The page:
In a preferred embodiment of the invention, the opioid analgesic is in the free base form. Preferably, the opioid is fentanyl free base.
In another preferred embodiment, the composition is a solution which is substantially free of water. The concentration of water in the composition should be less than 0.25% and is preferably less than 0.15%.
The propellant may be, for example, 1,1,1,2-tetrafluoroethane (HFC-134a), 1,1,1,2,3,3,3-heptafluoropropane (HFC-227) or a combination thereof. An alternative propellant which may be used is butane.
In the past, aerosol compositions frequently included one or more chlorofluorocarbon as a propellant, dichloro-difluoromethane being commonly used. It is well documented that chlorofluorocarbons are implicated in the depletion of the ozone layer and their production, therefore, is being phased out. 1,1,1,2-tetrafluoroethane (HFC-134a) and 1,1,1,2,3,3,3-heptafluoropropane (HFC-227) are significantly less harmful to the ozone layer and they are of low toxicity and of suitable vapour pressure for use as aerosol propellants, making then suitable for use in pharmaceutical aerosols. An additional benefit is that HFC-134a and HFC-227 can be used in combination with many pharmaceutically active agents, without causing any degradation to them or reducing their physiological activity. They are also not flammable.
In a preferred embodiment, the composition according to the first aspect of the invention comprises between 50 and 99% w/w HFC-134a or HFC-227. More preferably, the amount of propellant is between 75 and 95% w/w.
Whilst the composition may comprise just the active agent and propellant, the propellant will evaporate upon spraying and the active agent will therefore have no other constituent to “hold it in place” at the sublingual mucosa. It is essential that the active agent remain in contact with the sublingual mucosa for long enough to allow absorption. It is therefore preferable for the composition of the present invention to include a carrier. In a preferred embodiment of the invention, the carrier is a lower alkyl (C1-C4) alcohol, a polyol, or a (poly) alkoxy derivative. In embodiments, the carrier is a C1-C4 alkyl alcohol or a lanolin alcohol and, preferably, is ethanol or isopropyl alcohol. The most preferred alcohol is ethanol. The carrier does not act as a solvent or co-solvent.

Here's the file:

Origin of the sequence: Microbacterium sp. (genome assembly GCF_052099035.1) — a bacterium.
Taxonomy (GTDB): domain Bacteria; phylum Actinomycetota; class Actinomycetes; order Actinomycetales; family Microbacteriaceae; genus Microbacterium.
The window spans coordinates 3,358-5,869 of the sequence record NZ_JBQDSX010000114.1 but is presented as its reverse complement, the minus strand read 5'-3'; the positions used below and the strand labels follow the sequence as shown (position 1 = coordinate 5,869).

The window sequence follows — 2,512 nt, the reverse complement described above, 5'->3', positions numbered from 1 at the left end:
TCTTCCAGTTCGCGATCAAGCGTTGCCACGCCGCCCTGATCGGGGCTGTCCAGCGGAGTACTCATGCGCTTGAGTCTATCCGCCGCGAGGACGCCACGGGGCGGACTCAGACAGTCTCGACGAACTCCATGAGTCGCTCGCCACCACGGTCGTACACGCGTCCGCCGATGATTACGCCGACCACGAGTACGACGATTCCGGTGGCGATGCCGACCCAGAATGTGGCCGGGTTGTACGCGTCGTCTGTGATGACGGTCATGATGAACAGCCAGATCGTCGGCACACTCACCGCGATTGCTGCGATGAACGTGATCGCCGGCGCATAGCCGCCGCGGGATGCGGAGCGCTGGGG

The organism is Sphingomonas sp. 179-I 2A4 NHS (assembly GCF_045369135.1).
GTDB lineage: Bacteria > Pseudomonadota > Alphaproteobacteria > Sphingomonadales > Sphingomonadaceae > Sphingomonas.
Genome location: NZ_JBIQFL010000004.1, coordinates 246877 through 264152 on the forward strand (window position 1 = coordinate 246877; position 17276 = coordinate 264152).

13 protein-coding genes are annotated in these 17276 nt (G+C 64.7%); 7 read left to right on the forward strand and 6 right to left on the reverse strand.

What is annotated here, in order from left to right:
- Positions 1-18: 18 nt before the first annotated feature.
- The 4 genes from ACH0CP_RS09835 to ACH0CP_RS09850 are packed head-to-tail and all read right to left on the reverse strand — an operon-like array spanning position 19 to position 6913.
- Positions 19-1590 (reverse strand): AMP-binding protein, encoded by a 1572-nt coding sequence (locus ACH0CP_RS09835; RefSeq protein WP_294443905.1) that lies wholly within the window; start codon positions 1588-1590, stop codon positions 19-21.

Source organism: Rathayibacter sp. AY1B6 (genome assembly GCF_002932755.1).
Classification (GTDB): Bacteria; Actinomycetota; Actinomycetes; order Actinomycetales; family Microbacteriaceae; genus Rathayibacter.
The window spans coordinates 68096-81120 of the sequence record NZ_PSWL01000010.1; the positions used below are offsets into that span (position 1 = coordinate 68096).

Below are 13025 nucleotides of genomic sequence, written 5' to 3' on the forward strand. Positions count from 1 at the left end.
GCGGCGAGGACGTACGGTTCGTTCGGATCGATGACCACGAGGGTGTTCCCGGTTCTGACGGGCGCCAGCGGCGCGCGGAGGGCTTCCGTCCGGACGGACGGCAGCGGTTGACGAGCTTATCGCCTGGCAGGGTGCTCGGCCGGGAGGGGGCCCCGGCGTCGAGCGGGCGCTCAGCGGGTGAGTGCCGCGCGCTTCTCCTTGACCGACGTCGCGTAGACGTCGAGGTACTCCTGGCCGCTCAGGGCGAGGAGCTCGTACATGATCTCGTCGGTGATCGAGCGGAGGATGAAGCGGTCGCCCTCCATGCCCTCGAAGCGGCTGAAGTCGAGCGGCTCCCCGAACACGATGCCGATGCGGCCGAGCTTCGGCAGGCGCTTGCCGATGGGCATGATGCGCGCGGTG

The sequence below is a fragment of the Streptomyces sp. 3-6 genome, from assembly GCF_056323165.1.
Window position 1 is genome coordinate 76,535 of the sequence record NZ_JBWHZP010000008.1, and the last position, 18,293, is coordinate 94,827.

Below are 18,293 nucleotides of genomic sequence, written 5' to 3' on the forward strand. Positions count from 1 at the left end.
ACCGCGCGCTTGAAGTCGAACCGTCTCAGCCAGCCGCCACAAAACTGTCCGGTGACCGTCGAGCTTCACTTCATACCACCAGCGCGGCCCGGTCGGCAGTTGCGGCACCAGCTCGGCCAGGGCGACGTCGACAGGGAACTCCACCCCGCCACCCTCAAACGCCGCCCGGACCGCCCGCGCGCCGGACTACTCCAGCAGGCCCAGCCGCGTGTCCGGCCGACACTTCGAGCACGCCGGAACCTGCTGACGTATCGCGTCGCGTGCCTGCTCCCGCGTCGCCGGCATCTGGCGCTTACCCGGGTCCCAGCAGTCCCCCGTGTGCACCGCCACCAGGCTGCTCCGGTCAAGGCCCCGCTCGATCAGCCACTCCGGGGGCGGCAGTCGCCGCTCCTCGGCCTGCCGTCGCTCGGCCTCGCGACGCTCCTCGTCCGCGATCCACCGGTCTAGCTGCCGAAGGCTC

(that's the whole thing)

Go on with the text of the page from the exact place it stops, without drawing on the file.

The preferred polyols include propylene glycol and glycerol and the preferred (poly) alkoxy derivatives include polyalkoxy alcohols, in particular 2-(2-ethoxyethoxy) ethanol (available under the Trademark Transcutol®).
Further preferred (poly)alkoxy derivatives include polyoxyalkyl ethers and esters, such as polyoxyethylene ethers or esters. The preferred polyoxyethylene ethers and esters are polyoxyethylene alkyl ethers, polyoxyethylene castor oil derivatives, polyoxyethylene sorbitan fatty acid esters and polyoxyethylene stearates.
The preferred fatty acid alkyl esters are ethyl oleate, isopropyl myristate and isopropyl palmitate. The preferred polyalkylene glycol is polyethylene glycol.
In preferred embodiments, the inventive composition can comprise up to 50% or, preferably, 25% w/w carrier. More preferred embodiments include between 3% and 15% w/w, or between 4 and 10% w/w carrier. The pharmaceutical compositions can comprise between 50% and 99% w/w, preferably between 75% and 99% w/w, and, more preferably, between 88% and 95% w/w HFC-134a or HFC-227.
In further embodiments, compositions used in the present invention can comprise a plurality of different carriers.
Further excipients can be included in the compositions employed in the present invention. For example, neutral oils as well as surfactants (the latter for aiding the smooth operation of the valve), as are well known to those skilled in the art, may be included.